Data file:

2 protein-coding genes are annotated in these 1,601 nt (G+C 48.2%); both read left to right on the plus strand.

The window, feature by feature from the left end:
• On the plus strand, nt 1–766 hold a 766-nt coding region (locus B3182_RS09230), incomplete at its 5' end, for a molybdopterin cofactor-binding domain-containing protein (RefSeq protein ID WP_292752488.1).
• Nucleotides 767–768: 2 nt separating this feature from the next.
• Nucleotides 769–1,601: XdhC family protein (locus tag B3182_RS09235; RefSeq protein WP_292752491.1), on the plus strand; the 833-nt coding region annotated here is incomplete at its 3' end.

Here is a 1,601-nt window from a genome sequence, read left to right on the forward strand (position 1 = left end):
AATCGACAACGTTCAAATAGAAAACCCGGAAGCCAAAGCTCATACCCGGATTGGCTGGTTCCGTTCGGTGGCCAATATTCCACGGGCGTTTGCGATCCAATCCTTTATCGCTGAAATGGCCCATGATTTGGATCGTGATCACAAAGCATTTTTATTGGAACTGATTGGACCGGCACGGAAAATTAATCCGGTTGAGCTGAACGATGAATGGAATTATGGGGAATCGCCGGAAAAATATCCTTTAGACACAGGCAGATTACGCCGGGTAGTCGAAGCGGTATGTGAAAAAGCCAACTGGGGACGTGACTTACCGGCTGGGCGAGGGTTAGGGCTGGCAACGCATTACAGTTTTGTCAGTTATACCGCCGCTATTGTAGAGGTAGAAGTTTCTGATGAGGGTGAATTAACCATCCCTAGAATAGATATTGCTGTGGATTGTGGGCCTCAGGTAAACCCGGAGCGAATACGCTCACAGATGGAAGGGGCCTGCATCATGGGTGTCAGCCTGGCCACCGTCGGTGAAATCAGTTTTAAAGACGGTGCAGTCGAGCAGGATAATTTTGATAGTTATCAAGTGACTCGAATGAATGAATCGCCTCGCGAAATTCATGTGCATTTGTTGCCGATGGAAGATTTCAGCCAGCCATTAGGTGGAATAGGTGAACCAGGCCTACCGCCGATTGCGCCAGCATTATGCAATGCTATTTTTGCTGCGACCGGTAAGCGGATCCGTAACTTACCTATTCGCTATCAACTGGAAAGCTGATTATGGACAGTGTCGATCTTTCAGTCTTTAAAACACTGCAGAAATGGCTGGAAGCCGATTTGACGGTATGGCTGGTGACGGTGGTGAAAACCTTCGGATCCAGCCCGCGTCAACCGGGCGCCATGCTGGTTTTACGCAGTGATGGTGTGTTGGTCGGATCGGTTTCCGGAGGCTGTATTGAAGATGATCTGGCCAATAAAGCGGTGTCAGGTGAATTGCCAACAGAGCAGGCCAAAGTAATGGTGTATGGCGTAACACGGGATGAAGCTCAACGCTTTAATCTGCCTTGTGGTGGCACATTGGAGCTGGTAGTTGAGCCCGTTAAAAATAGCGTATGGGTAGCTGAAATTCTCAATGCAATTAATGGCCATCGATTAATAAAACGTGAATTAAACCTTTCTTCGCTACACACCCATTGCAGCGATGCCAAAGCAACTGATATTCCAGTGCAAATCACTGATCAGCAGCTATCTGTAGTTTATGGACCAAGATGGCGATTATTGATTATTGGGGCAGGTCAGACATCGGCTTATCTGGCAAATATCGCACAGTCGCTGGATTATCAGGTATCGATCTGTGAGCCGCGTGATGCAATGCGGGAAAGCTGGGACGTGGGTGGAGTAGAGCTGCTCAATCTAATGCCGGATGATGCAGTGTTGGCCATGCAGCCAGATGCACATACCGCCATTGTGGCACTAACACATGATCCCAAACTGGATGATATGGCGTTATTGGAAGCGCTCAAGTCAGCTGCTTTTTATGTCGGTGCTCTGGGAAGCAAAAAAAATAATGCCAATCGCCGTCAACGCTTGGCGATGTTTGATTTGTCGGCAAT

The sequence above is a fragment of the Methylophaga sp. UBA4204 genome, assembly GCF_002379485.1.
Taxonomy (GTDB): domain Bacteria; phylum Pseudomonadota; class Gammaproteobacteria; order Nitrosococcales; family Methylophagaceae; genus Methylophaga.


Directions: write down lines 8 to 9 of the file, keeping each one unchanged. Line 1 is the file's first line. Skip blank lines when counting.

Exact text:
The sequence above is a fragment of the Methylophaga sp. UBA4204 genome, assembly GCF_002379485.1.
Taxonomy (GTDB): domain Bacteria; phylum Pseudomonadota; class Gammaproteobacteria; order Nitrosococcales; family Methylophagaceae; genus Methylophaga.